This Mother’s Day, we’re celebrating the power of mothers, grandmothers, sisters and women worldwide. In our work, we’ve seen that when moms are empowered, they can transform families, communities, and even generations – they have a unique power to inspire us and make a difference.
Moms give their all to move us forward - here’s what we’ve seen:
Moms Invest in Their Families & Communities
In Haiti, the Clinton Foundation works with Papillion Enterprise – an organization that is working to revitalize Haiti’s culture of artisan crafts and is providing jobs and training for mothers by making jewelry and pottery to sell internationally. What began as a small business with five young mothers has grown to 300 employees with support from the Clinton Foundation. Now, these mothers are helping to rebuild a growing economy in Haiti and giving their families and communities the chance to reach new heights. And we’re seeing this in countries and economies around the world. According to our No Ceilings Full Participation Report that was released earlier this year, we know that investing in women has a multiplier effect – the positive results ripple outwards. When women have the chance to participate in their communities and economies, they are more likely to reinvest what they’ve gained – whether that’s capital or knowledge — back into their families and their communities. When women are supported to participate in the workforce poverty decreases and economies grow. For example, it’s estimated that if we closed the gap in women’s economic participation in countries such as the U.S., Japan, Mexico and Turkey, GDPs would grow in these and similar countries by an average of 12 percent.
Moms Open Up a World of Education
Many of the moms we work with around the world are examples of the unique power of mothers to harness the potential of education to help their families thrive. Mothers such as Wazia, a Tanzanian Anchor Farm Project lead farmer and single mother of seven children, and Ana Veronica, an entrepreneur and mother of five children in Peru are working so they can afford an education for their children, even though neither of these women had an opportunity for a traditional education themselves. We also know from our No Ceilings data that educating women and mothers is essential for enhancing opportunities for future generations – giving girls a secondary education leads to increased educational attainment for both boys and girls across generations. And making sure that women are educated can have benefits for all of us. We know that from 1970 to 2009 half of the decrease in global child mortality was tied to the fact that women of reproductive age were able to achieve a higher level of education.
Moms Empower Us to Be Healthy
According to recent findings in the State of Women in Healthcare Report, women in the U.S. make 80% of healthcare decisions for their households, giving them the opportunity to help their families thrive. In an effort to create tech solutions to address women’s health needs, the Foundation’s Health Matters Initiative has teamed up with Jawbone, Ace Hotel, and media partner SELF Magazine to host a Women’s Codeathon Series to inspire female developers and designers to create original prototypes that will improve women’s and their families’ health. One solution that has come out of this series is Feasted – a non-profit family meal subscription app that improves the nutrition of food insecure families. The app helps women and their families schedule, manage, and pay for subsidized nutritious meal solutions, and also provides access to food redistribution networks and government assistance programs. With many mothers making decisions when it comes to a family’s health, it’s important that we are developing tools that empower them make evidence-based decisions that can help improve outcomes for themselves and their families.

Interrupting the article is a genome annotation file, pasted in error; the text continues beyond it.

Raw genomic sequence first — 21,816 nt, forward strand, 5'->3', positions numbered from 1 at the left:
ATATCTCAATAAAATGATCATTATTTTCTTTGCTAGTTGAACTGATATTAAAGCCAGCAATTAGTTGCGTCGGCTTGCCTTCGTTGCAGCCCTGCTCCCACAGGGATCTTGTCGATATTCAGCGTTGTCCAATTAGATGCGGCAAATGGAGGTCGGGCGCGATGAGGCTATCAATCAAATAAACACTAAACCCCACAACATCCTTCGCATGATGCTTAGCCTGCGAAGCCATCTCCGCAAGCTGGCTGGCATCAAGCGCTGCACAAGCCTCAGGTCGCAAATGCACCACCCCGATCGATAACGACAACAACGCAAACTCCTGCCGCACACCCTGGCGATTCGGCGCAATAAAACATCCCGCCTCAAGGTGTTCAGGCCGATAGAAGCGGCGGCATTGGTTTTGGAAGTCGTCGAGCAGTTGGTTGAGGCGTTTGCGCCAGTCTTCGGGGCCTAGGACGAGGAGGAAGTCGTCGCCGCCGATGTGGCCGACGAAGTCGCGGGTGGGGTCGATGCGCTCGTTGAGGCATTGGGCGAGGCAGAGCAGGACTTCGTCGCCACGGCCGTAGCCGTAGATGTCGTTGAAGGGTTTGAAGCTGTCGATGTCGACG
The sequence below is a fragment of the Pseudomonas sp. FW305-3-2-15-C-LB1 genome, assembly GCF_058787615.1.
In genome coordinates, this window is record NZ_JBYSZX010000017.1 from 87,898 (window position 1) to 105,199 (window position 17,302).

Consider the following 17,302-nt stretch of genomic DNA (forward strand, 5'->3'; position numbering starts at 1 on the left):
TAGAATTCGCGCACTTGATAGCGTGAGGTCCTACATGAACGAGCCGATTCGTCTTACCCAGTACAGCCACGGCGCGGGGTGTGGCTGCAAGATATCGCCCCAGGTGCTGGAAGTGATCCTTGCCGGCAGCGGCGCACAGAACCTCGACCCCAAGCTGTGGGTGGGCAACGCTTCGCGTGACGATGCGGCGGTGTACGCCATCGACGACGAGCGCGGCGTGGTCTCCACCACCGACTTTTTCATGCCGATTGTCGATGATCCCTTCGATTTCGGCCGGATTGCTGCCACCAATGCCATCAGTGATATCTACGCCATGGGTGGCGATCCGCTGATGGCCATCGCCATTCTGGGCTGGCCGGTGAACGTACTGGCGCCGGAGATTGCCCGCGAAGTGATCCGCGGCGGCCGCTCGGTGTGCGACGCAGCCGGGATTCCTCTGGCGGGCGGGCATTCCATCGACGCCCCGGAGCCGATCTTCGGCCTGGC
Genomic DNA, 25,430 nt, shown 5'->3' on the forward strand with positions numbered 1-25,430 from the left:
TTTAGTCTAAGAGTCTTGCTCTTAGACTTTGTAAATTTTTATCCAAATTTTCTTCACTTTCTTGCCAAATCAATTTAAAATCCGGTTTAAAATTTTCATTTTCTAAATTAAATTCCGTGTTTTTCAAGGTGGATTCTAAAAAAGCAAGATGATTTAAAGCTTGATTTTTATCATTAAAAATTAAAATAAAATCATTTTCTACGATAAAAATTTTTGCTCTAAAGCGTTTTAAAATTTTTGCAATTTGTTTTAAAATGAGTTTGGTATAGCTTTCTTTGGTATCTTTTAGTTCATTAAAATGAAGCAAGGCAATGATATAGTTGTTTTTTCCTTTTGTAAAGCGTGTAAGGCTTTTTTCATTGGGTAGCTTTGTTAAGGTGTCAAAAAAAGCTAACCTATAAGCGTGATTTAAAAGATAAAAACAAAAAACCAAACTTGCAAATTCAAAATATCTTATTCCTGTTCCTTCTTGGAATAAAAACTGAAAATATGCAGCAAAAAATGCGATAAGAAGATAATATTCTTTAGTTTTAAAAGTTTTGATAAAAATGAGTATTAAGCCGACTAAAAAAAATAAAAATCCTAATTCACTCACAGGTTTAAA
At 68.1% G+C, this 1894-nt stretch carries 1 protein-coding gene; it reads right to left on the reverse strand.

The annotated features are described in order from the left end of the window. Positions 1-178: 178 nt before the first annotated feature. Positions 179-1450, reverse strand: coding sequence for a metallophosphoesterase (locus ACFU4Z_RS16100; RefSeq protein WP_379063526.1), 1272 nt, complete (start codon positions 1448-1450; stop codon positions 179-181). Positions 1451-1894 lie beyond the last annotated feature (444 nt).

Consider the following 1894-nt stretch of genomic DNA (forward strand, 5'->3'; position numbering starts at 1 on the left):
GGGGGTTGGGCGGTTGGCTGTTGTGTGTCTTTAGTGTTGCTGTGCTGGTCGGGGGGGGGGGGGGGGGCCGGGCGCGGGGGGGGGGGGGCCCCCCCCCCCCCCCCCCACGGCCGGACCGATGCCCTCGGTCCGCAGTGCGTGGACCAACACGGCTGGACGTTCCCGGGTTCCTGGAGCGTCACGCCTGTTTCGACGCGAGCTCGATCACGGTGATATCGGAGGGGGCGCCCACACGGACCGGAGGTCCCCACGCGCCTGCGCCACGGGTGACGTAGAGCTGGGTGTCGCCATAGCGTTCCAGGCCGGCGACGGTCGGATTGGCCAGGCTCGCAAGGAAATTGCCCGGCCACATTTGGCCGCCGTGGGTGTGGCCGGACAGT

Moms Are Our Role Models
Moms – and women more broadly – also have an integral role in helping us care by acting as role models and taking a stand to help shape the issues that are important to all of us as a global community. For instance, the epidemic of domestic violence is one that impacts whole families and communities. It’s an issue that we all must care about and face together – women and girls, men and boys – in order to end it. Jo El was inspired to help change perceptions around violence and hopefully, end it, after witnessing the abuse of his mom, Freeda, seeing the effect it had on his family. Together, Freeda and Jo El took a stand to engage others in their community to help stop violence. By sharing Jo El’s story, we hope to inspire others and help end the cycle: http://noceilings.org/#V1174&o
We hope you’ll join us this Mother’s Day in celebrating the awesome power of moms. Share your story on social media using the hashtag #MomsMoveUs.